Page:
Trusts have many functions, and there are numerous types of trusts. Many are useful in estate planning, and it’s always wise to seek professional assistance when considering whether and what variety of trust to establish to best pursue your goals.
One multi-functional trust type is the charitable remainder trust, which investors may create in an effort to achieve the following:
- Designate assets and income for heirs
- Maintain income for the grantors’ lifetime use
- Decrease taxes
- Support charities
The primary intent of a charitable remainder trust is to initially provide income for either the trustor (the person who establishes the account) or a beneficiary for a specific time, and then bequeath the assets or remaining funds to a selected nonprofit organization. The length of the income distribution can either be no more than twenty years or the beneficiary’s lifetime. The trustor sets the schedule and amount of payments, but the percentage of assets paid out must fall between five and fifty percent of the trust’s value.
Two Types of the Charitable Remainder Trusts
A charitable remainder trust can be an annuity trust, in which case the trustor creates it with a single contribution and no additional infusions. The amount of the annuities back to the grantor is set. Alternatively, it can be a unitrust, in which the trustor can make multiple deposits. The income that goes back to the trustor (or to beneficiaries) is set as a percentage but can be reviewed and adjusted annually.
Why Use a Charitable Remainder Trust?
An investor with appreciated assets may want to consider a charitable remainder trust for several reasons. First, setting up the trust removes the assets from the grantor’s estate, which provides for a charitable income tax deduction. Note that contributions to a charitable remainder trust are irrevocable, which allows for the tax deduction. However, since the grantor or a designated beneficiary will receive income from the trust for a specific time before the nonprofit receives the balance, the grantor can deduct the amount the charity should receive after the conclusion of the income distribution period. The taxpayer can spread that deduction over five years.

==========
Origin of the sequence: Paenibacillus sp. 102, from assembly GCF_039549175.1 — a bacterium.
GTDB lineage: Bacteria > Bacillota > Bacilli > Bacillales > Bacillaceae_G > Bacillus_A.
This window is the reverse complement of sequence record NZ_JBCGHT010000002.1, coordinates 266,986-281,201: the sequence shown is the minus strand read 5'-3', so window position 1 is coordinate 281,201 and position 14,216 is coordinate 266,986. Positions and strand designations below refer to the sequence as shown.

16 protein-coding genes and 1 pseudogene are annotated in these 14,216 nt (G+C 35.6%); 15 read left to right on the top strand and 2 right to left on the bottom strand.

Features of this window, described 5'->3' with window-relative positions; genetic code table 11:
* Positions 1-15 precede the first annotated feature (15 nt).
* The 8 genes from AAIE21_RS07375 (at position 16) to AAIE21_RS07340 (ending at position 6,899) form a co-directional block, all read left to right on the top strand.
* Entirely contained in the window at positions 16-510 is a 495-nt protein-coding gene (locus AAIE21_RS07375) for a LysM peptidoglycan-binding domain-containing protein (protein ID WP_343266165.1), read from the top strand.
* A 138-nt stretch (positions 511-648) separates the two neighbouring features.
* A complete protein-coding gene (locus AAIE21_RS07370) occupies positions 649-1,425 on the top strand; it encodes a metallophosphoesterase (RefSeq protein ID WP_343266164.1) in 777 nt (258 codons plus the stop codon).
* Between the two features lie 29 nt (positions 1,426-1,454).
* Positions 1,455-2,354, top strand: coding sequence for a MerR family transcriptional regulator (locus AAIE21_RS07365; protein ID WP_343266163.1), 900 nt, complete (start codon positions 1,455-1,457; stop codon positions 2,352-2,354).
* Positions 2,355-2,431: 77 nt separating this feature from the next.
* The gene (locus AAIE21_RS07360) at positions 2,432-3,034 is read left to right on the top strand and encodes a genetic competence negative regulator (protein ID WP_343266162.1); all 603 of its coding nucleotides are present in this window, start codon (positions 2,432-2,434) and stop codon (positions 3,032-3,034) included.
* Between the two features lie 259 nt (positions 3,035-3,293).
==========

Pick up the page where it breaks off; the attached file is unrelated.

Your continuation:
Second, the trustee can sell the assets without incurring capital gains taxes on the appreciated assets in the trust. That action may provide higher income for the trustor during the annuity period in some circumstances.
Can You Change the Beneficiary?
The charitable remainder trust beneficiary must be a nonprofit per Internal Revenue Code 170(c) stipulations, including a charity, private foundation, religious organization, or donor advised fund. The trustor selects the charity when establishing the trust. However, suppose they need to change the designation later. In that case, it's wise to seek professional help or have the action taken by an independent trustee to avoid the risk of assets in the trust being returned to the estate for tax consideration.
However, when the trustor is creating the charitable remainder trust, if they anticipate needing to make future changes to the beneficiary, they may want to consider using a donor-advised fund as the charitable beneficiary rather than naming specific organizations. That structure would allow for the recipient nonprofits to be changed at any time without using an independent trustee or risking the integrity of the trust’s taxable status.
This material is for general information and educational purposes only. Information is based on data gathered from what we believe are reliable sources. It is not guaranteed as to accuracy, does not purport to be complete and is not intended to be used as a primary basis for investment decisions. Realized does not provide tax or legal advice. This material is not a substitute for seeking the advice of a qualified professional for your individual situation.